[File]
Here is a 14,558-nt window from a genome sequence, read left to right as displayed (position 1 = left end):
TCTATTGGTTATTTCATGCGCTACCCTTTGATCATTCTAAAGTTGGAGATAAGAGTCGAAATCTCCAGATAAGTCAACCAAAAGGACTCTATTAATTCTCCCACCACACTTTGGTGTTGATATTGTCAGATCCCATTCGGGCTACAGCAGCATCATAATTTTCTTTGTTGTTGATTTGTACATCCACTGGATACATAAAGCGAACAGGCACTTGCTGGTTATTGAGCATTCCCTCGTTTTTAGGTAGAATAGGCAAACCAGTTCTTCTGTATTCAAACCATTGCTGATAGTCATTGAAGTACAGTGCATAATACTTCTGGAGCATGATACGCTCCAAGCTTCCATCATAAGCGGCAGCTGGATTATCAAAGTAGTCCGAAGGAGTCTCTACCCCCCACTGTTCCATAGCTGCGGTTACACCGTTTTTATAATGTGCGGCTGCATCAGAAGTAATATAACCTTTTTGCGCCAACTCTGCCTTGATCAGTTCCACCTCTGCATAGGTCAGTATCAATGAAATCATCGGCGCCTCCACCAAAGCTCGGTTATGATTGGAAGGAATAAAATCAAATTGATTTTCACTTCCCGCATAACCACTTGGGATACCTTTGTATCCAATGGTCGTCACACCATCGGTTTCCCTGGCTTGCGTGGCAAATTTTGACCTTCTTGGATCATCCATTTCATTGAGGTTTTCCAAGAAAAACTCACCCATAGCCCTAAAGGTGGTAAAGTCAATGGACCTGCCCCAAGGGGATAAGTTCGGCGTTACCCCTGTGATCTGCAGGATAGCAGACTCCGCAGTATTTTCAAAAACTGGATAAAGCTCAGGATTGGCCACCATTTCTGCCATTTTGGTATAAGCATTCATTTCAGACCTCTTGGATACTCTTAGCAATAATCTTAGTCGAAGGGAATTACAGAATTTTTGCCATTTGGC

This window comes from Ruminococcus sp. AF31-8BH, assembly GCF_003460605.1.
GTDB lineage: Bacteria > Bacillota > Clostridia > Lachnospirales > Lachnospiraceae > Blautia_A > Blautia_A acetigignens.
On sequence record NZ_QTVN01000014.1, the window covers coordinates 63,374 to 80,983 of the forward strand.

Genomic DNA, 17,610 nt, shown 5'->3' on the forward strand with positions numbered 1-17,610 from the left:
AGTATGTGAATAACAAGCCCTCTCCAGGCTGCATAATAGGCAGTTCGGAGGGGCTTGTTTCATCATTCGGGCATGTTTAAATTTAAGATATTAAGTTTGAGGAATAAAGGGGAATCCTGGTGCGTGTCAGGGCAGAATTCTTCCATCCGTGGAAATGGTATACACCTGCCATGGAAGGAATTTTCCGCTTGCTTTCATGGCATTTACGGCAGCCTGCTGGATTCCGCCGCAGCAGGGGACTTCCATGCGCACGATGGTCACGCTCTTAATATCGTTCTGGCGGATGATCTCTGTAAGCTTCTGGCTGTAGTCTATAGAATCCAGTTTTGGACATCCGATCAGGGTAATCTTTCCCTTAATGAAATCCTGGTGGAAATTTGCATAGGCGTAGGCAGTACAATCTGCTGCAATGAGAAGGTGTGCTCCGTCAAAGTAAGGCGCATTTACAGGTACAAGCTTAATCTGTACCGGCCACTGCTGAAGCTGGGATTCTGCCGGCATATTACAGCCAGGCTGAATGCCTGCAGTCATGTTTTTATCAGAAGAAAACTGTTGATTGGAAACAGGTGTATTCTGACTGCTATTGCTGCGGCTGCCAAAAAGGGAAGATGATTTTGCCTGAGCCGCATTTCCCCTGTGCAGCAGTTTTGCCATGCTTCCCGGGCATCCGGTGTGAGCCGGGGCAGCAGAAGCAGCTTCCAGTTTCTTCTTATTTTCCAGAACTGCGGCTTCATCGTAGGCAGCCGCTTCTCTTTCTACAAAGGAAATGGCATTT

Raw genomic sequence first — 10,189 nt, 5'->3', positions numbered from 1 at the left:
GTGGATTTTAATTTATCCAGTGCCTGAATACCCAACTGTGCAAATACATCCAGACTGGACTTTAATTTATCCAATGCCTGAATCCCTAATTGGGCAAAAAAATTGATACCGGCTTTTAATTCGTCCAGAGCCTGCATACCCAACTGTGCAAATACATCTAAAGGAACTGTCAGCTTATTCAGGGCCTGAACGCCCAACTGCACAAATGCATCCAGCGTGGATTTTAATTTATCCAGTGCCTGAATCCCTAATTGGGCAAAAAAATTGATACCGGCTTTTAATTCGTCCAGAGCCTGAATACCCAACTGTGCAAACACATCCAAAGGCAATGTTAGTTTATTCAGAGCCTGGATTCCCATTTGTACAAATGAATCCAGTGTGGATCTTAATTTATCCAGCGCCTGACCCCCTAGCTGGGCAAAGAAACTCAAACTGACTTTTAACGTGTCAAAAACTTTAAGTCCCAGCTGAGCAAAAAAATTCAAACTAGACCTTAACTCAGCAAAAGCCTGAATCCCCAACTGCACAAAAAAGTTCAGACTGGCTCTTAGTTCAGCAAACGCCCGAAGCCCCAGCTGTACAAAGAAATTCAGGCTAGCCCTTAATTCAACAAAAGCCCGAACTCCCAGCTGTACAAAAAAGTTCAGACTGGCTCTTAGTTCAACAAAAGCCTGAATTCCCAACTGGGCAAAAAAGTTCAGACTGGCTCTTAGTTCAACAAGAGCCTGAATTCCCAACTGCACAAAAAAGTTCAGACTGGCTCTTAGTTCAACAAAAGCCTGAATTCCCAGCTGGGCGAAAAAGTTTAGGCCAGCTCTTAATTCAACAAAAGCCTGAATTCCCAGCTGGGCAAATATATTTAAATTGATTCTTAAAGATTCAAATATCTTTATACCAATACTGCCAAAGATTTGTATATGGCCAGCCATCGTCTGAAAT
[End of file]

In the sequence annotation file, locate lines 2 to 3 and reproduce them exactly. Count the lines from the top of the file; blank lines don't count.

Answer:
TCTATTGGTTATTTCATGCGCTACCCTTTGATCATTCTAAAGTTGGAGATAAGAGTCGAAATCTCCAGATAAGTCAACCAAAAGGACTCTATTAATTCTCCCACCACACTTTGGTGTTGATATTGTCAGATCCCATTCGGGCTACAGCAGCATCATAATTTTCTTTGTTGTTGATTTGTACATCCACTGGATACATAAAGCGAACAGGCACTTGCTGGTTATTGAGCATTCCCTCGTTTTTAGGTAGAATAGGCAAACCAGTTCTTCTGTATTCAAACCATTGCTGATAGTCATTGAAGTACAGTGCATAATACTTCTGGAGCATGATACGCTCCAAGCTTCCATCATAAGCGGCAGCTGGATTATCAAAGTAGTCCGAAGGAGTCTCTACCCCCCACTGTTCCATAGCTGCGGTTACACCGTTTTTATAATGTGCGGCTGCATCAGAAGTAATATAACCTTTTTGCGCCAACTCTGCCTTGATCAGTTCCACCTCTGCATAGGTCAGTATCAATGAAATCATCGGCGCCTCCACCAAAGCTCGGTTATGATTGGAAGGAATAAAATCAAATTGATTTTCACTTCCCGCATAACCACTTGGGATACCTTTGTATCCAATGGTCGTCACACCATCGGTTTCCCTGGCTTGCGTGGCAAATTTTGACCTTCTTGGATCATCCATTTCATTGAGGTTTTCCAAGAAAAACTCACCCATAGCCCTAAAGGTGGTAAAGTCAATGGACCTGCCCCAAGGGGATAAGTTCGGCGTTACCCCTGTGATCTGCAGGATAGCAGACTCCGCAGTATTTTCAAAAACTGGATAAAGCTCAGGATTGGCCACCATTTCTGCCATTTTGGTATAAGCATTCATTTCAGACCTCTTGGATACTCTTAGCAATAATCTTAGTCGAAGGGAATTACAGAATTTTTGCCATTTGGC

This window comes from Ruminococcus sp. AF31-8BH, assembly GCF_003460605.1.